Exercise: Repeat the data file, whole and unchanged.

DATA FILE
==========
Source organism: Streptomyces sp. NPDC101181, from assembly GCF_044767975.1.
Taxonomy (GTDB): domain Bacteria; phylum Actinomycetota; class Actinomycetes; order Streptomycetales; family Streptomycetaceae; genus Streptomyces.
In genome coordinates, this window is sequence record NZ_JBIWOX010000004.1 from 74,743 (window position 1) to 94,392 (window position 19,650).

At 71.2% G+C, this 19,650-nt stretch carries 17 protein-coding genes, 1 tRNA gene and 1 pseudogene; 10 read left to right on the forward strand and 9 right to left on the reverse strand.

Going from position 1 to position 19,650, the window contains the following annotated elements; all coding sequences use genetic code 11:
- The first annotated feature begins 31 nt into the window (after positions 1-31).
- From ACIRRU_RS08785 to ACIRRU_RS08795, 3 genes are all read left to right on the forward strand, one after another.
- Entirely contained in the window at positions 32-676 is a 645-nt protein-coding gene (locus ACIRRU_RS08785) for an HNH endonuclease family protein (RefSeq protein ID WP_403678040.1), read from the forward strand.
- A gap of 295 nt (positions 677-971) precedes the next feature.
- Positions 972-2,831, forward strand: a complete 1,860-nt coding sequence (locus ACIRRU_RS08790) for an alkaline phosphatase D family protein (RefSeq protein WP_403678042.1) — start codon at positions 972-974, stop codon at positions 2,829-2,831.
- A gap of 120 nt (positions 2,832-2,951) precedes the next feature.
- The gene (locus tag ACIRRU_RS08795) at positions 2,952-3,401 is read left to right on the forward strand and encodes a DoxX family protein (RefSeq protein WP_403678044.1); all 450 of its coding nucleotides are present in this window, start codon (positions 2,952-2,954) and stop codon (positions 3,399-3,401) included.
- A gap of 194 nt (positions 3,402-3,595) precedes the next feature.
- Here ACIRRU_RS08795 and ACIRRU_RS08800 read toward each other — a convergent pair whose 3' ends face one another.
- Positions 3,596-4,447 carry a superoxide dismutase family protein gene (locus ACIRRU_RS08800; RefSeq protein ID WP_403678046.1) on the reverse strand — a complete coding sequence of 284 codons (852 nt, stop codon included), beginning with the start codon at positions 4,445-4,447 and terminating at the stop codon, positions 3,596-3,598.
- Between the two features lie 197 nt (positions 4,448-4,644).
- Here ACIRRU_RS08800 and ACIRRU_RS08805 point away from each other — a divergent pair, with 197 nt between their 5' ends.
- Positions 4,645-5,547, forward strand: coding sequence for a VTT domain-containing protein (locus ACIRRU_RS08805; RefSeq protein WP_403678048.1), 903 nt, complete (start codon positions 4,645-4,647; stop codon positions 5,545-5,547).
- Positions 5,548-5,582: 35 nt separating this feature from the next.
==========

Source organism: Streptomyces sp. NPDC101181, from assembly GCF_044767975.1.
Taxonomy (GTDB): domain Bacteria; phylum Actinomycetota; class Actinomycetes; order Streptomycetales; family Streptomycetaceae; genus Streptomyces.
In genome coordinates, this window is sequence record NZ_JBIWOX010000004.1 from 74,743 (window position 1) to 94,392 (window position 19,650).

At 71.2% G+C, this 19,650-nt stretch carries 17 protein-coding genes, 1 tRNA gene and 1 pseudogene; 10 read left to right on the forward strand and 9 right to left on the reverse strand.

Going from position 1 to position 19,650, the window contains the following annotated elements; all coding sequences use genetic code 11:
- The first annotated feature begins 31 nt into the window (after positions 1-31).
- From ACIRRU_RS08785 to ACIRRU_RS08795, 3 genes are all read left to right on the forward strand, one after another.
- Entirely contained in the window at positions 32-676 is a 645-nt protein-coding gene (locus ACIRRU_RS08785) for an HNH endonuclease family protein (RefSeq protein ID WP_403678040.1), read from the forward strand.
- A gap of 295 nt (positions 677-971) precedes the next feature.
- Positions 972-2,831, forward strand: a complete 1,860-nt coding sequence (locus ACIRRU_RS08790) for an alkaline phosphatase D family protein (RefSeq protein WP_403678042.1) — start codon at positions 972-974, stop codon at positions 2,829-2,831.
- A gap of 120 nt (positions 2,832-2,951) precedes the next feature.
- The gene (locus tag ACIRRU_RS08795) at positions 2,952-3,401 is read left to right on the forward strand and encodes a DoxX family protein (RefSeq protein WP_403678044.1); all 450 of its coding nucleotides are present in this window, start codon (positions 2,952-2,954) and stop codon (positions 3,399-3,401) included.
- A gap of 194 nt (positions 3,402-3,595) precedes the next feature.
- Here ACIRRU_RS08795 and ACIRRU_RS08800 read toward each other — a convergent pair whose 3' ends face one another.
- Positions 3,596-4,447 carry a superoxide dismutase family protein gene (locus ACIRRU_RS08800; RefSeq protein ID WP_403678046.1) on the reverse strand — a complete coding sequence of 284 codons (852 nt, stop codon included), beginning with the start codon at positions 4,445-4,447 and terminating at the stop codon, positions 3,596-3,598.
- Between the two features lie 197 nt (positions 4,448-4,644).
- Here ACIRRU_RS08800 and ACIRRU_RS08805 point away from each other — a divergent pair, with 197 nt between their 5' ends.
- Positions 4,645-5,547, forward strand: coding sequence for a VTT domain-containing protein (locus ACIRRU_RS08805; RefSeq protein WP_403678048.1), 903 nt, complete (start codon positions 4,645-4,647; stop codon positions 5,545-5,547).
- Positions 5,548-5,582: 35 nt separating this feature from the next.